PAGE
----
Do Neighborhoods Matter? – October 24, 2013

• Do Neighborhoods Matter? Building Connections in Vibrant Communities October 24, 2013

The Glastonbury Martin Luther King Community Initiative (GMLKCI) sponsored a forum entitled “Do Neighborhoods Matter? Building Connections in Vibrant Communities” at the Glastonbury Riverfront Community Center on October 24, 2013.

The event featured a panel moderated by Hartford Courant Deputy Editor Tom Condon including:
• Peter Lovenheim, a noted author and journalist
• Dr. Anne Marie Garran, Associate Professor in the School of Social Work at the University of Connecticut
• Dr. Andrew Walsh of the Greenberg Center for the Study of Religion in Public Life at Trinity College
• Susan Campbell, Communications Director for the Partnership for Strong Communities

The topic for this Community Conversation was sparked by Mr. Lovenheim’s book In the Neighborhood: The Search for Community on an American Street, One Sleepover at a Time. The book centers on Mr. Lovenheim’s efforts to get to know his neighbors after a neighboring family was destroyed in a tragic murder-suicide. Mr. Lovenheim had lived in the same neighborhood for many years, but it was only after that tragedy he realized that “a fact of modern life in contemporary American communities [was that] no one really knew anyone else.” Mr. Lovenheim wondered if those deaths could have been prevented had his neighbors known each other better – perhaps help could have been provided. He was inspired to get better acquainted with his neighbors and asked to sleep overnight and shadow his neighbors’ lives for a day. His book grew out of that experience.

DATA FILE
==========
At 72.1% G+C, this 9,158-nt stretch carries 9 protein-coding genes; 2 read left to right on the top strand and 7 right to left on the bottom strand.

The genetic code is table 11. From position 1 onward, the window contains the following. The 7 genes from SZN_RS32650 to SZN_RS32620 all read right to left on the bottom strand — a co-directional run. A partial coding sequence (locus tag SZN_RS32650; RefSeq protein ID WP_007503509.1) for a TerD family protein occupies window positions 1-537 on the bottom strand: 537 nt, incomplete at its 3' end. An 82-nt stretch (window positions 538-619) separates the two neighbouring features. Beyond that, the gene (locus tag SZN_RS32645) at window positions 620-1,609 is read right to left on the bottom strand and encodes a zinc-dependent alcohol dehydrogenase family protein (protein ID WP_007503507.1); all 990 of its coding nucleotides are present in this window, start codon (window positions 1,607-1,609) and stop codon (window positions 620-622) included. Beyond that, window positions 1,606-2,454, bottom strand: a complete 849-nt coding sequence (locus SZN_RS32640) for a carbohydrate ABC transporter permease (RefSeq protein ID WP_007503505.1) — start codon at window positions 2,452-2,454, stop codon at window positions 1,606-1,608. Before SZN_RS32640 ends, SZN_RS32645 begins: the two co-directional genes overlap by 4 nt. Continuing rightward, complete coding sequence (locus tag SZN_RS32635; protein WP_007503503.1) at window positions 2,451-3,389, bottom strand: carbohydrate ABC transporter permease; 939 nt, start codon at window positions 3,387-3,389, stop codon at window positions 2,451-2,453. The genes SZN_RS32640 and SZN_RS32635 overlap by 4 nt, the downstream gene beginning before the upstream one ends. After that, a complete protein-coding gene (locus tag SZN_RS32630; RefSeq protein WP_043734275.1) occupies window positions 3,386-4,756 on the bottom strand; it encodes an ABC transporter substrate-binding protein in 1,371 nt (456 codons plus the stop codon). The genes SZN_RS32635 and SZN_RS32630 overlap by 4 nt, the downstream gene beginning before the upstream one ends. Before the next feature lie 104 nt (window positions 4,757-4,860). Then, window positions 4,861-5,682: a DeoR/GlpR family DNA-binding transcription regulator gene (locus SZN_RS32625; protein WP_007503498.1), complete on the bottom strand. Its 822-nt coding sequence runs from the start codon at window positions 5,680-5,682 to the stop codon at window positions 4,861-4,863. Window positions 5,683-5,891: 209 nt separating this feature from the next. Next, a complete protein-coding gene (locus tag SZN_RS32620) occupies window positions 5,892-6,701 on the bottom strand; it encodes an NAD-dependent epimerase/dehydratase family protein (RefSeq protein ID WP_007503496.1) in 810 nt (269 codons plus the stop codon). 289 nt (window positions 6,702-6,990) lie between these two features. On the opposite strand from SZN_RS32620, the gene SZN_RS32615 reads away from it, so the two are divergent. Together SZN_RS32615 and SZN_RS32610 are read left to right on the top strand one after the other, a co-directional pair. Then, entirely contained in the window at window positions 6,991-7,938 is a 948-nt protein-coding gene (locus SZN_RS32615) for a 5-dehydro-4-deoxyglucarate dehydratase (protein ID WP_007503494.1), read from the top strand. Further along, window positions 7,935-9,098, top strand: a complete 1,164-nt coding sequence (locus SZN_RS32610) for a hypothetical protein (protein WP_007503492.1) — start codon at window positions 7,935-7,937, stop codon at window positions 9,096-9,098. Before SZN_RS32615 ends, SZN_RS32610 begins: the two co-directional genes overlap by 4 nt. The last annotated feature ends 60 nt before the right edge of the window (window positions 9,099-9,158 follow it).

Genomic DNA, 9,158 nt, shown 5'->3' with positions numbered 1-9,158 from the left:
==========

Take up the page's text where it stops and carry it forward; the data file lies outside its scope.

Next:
“In Peter Lovenheim’s book, a tragedy occurred that we can no longer claim could not possibly happen in our neighborhoods in Glastonbury,” said Diane Lucas, a GMLKCI member and leading force behind the Community Conversations. “Life has shown us that disconnects can carry a heavy price. Mr. Lovenheim’s experience in getting to know his neighbors can give us an opportunity to think about how our neighborhoods could benefit from stronger connections.” Lucas continued, “Whenever there is a discussion about building connections between citizens in a community, we all benefit.”